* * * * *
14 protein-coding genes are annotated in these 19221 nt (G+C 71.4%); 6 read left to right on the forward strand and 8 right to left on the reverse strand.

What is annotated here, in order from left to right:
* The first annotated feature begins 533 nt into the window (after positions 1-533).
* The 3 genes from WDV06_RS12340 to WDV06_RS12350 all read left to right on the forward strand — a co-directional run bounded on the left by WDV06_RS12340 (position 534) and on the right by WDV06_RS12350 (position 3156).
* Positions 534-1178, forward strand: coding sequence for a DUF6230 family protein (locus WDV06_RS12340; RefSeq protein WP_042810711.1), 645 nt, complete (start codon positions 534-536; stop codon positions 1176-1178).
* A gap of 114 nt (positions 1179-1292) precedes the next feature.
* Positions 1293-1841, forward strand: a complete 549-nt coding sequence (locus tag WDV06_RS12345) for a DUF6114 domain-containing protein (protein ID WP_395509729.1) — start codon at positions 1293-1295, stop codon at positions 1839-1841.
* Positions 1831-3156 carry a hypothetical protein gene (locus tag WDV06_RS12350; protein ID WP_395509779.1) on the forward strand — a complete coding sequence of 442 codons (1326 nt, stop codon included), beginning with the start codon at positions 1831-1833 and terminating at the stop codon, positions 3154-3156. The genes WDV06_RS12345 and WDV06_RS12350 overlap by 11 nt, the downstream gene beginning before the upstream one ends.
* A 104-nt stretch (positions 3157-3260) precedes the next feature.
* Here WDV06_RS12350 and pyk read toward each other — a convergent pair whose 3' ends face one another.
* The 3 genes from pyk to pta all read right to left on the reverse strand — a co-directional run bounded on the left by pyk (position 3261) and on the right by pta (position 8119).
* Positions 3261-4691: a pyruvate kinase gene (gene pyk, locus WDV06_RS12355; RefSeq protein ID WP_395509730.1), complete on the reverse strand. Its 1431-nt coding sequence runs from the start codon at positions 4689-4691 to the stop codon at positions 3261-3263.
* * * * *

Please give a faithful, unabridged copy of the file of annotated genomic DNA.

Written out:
14 protein-coding genes are annotated in these 19221 nt (G+C 71.4%); 6 read left to right on the forward strand and 8 right to left on the reverse strand.

What is annotated here, in order from left to right:
* The first annotated feature begins 533 nt into the window (after positions 1-533).
* The 3 genes from WDV06_RS12340 to WDV06_RS12350 all read left to right on the forward strand — a co-directional run bounded on the left by WDV06_RS12340 (position 534) and on the right by WDV06_RS12350 (position 3156).
* Positions 534-1178, forward strand: coding sequence for a DUF6230 family protein (locus WDV06_RS12340; RefSeq protein WP_042810711.1), 645 nt, complete (start codon positions 534-536; stop codon positions 1176-1178).
* A gap of 114 nt (positions 1179-1292) precedes the next feature.
* Positions 1293-1841, forward strand: a complete 549-nt coding sequence (locus tag WDV06_RS12345) for a DUF6114 domain-containing protein (protein ID WP_395509729.1) — start codon at positions 1293-1295, stop codon at positions 1839-1841.
* Positions 1831-3156 carry a hypothetical protein gene (locus tag WDV06_RS12350; protein ID WP_395509779.1) on the forward strand — a complete coding sequence of 442 codons (1326 nt, stop codon included), beginning with the start codon at positions 1831-1833 and terminating at the stop codon, positions 3154-3156. The genes WDV06_RS12345 and WDV06_RS12350 overlap by 11 nt, the downstream gene beginning before the upstream one ends.
* A 104-nt stretch (positions 3157-3260) precedes the next feature.
* Here WDV06_RS12350 and pyk read toward each other — a convergent pair whose 3' ends face one another.
* The 3 genes from pyk to pta all read right to left on the reverse strand — a co-directional run bounded on the left by pyk (position 3261) and on the right by pta (position 8119).
* Positions 3261-4691: a pyruvate kinase gene (gene pyk, locus WDV06_RS12355; RefSeq protein ID WP_395509730.1), complete on the reverse strand. Its 1431-nt coding sequence runs from the start codon at positions 4689-4691 to the stop codon at positions 3261-3263.